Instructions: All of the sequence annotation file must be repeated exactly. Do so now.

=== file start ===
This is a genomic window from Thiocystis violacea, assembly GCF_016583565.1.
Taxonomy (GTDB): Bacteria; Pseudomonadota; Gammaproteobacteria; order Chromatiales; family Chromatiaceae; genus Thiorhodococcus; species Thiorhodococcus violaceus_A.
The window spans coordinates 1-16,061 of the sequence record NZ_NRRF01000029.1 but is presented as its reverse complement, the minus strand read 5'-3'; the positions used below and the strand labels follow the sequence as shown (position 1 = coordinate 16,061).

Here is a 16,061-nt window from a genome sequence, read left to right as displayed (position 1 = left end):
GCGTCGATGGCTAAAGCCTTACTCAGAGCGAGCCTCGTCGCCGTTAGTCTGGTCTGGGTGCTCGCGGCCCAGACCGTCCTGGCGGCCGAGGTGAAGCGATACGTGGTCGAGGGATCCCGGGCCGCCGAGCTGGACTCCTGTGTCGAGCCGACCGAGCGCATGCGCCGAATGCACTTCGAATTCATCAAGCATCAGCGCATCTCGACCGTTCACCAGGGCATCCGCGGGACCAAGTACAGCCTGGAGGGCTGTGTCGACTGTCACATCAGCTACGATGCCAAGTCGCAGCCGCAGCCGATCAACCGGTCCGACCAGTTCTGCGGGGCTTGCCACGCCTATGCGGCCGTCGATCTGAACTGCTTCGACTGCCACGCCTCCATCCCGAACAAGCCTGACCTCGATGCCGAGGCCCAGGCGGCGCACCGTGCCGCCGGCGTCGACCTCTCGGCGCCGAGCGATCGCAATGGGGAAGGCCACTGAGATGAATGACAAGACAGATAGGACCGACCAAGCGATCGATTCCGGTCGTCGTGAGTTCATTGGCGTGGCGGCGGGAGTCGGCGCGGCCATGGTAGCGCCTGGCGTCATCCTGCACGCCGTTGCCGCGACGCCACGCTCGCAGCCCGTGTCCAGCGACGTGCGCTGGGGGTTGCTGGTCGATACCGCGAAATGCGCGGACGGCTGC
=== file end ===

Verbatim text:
This is a genomic window from Thiocystis violacea, assembly GCF_016583565.1.
Taxonomy (GTDB): Bacteria; Pseudomonadota; Gammaproteobacteria; order Chromatiales; family Chromatiaceae; genus Thiorhodococcus; species Thiorhodococcus violaceus_A.
The window spans coordinates 1-16,061 of the sequence record NZ_NRRF01000029.1 but is presented as its reverse complement, the minus strand read 5'-3'; the positions used below and the strand labels follow the sequence as shown (position 1 = coordinate 16,061).

Here is a 16,061-nt window from a genome sequence, read left to right as displayed (position 1 = left end):
GCGTCGATGGCTAAAGCCTTACTCAGAGCGAGCCTCGTCGCCGTTAGTCTGGTCTGGGTGCTCGCGGCCCAGACCGTCCTGGCGGCCGAGGTGAAGCGATACGTGGTCGAGGGATCCCGGGCCGCCGAGCTGGACTCCTGTGTCGAGCCGACCGAGCGCATGCGCCGAATGCACTTCGAATTCATCAAGCATCAGCGCATCTCGACCGTTCACCAGGGCATCCGCGGGACCAAGTACAGCCTGGAGGGCTGTGTCGACTGTCACATCAGCTACGATGCCAAGTCGCAGCCGCAGCCGATCAACCGGTCCGACCAGTTCTGCGGGGCTTGCCACGCCTATGCGGCCGTCGATCTGAACTGCTTCGACTGCCACGCCTCCATCCCGAACAAGCCTGACCTCGATGCCGAGGCCCAGGCGGCGCACCGTGCCGCCGGCGTCGACCTCTCGGCGCCGAGCGATCGCAATGGGGAAGGCCACTGAGATGAATGACAAGACAGATAGGACCGACCAAGCGATCGATTCCGGTCGTCGTGAGTTCATTGGCGTGGCGGCGGGAGTCGGCGCGGCCATGGTAGCGCCTGGCGTCATCCTGCACGCCGTTGCCGCGACGCCACGCTCGCAGCCCGTGTCCAGCGACGTGCGCTGGGGGTTGCTGGTCGATACCGCGAAATGCGCGGACGGCTGC